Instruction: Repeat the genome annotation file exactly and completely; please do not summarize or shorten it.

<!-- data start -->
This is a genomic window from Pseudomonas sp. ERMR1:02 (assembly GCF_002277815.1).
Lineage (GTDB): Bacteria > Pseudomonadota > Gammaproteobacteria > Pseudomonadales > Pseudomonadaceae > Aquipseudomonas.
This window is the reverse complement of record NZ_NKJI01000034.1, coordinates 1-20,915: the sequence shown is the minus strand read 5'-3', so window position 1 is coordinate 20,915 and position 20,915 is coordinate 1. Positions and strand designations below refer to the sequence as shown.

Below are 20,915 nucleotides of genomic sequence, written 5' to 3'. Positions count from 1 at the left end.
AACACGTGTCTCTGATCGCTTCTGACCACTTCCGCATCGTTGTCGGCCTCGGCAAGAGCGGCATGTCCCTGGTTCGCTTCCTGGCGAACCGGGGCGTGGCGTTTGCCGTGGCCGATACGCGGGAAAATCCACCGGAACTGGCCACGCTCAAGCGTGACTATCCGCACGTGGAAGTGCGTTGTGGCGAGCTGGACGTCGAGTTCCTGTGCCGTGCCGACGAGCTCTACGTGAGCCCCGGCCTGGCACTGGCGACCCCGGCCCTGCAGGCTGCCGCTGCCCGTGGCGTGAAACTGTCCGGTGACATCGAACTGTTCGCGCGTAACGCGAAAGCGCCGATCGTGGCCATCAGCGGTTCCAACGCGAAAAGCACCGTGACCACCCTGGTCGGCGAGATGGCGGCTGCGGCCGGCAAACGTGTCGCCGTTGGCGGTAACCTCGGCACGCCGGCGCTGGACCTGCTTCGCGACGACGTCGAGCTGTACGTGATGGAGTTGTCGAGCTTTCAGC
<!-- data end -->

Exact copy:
This is a genomic window from Pseudomonas sp. ERMR1:02 (assembly GCF_002277815.1).
Lineage (GTDB): Bacteria > Pseudomonadota > Gammaproteobacteria > Pseudomonadales > Pseudomonadaceae > Aquipseudomonas.
This window is the reverse complement of record NZ_NKJI01000034.1, coordinates 1-20,915: the sequence shown is the minus strand read 5'-3', so window position 1 is coordinate 20,915 and position 20,915 is coordinate 1. Positions and strand designations below refer to the sequence as shown.

Below are 20,915 nucleotides of genomic sequence, written 5' to 3'. Positions count from 1 at the left end.
AACACGTGTCTCTGATCGCTTCTGACCACTTCCGCATCGTTGTCGGCCTCGGCAAGAGCGGCATGTCCCTGGTTCGCTTCCTGGCGAACCGGGGCGTGGCGTTTGCCGTGGCCGATACGCGGGAAAATCCACCGGAACTGGCCACGCTCAAGCGTGACTATCCGCACGTGGAAGTGCGTTGTGGCGAGCTGGACGTCGAGTTCCTGTGCCGTGCCGACGAGCTCTACGTGAGCCCCGGCCTGGCACTGGCGACCCCGGCCCTGCAGGCTGCCGCTGCCCGTGGCGTGAAACTGTCCGGTGACATCGAACTGTTCGCGCGTAACGCGAAAGCGCCGATCGTGGCCATCAGCGGTTCCAACGCGAAAAGCACCGTGACCACCCTGGTCGGCGAGATGGCGGCTGCGGCCGGCAAACGTGTCGCCGTTGGCGGTAACCTCGGCACGCCGGCGCTGGACCTGCTTCGCGACGACGTCGAGCTGTACGTGATGGAGTTGTCGAGCTTTCAGC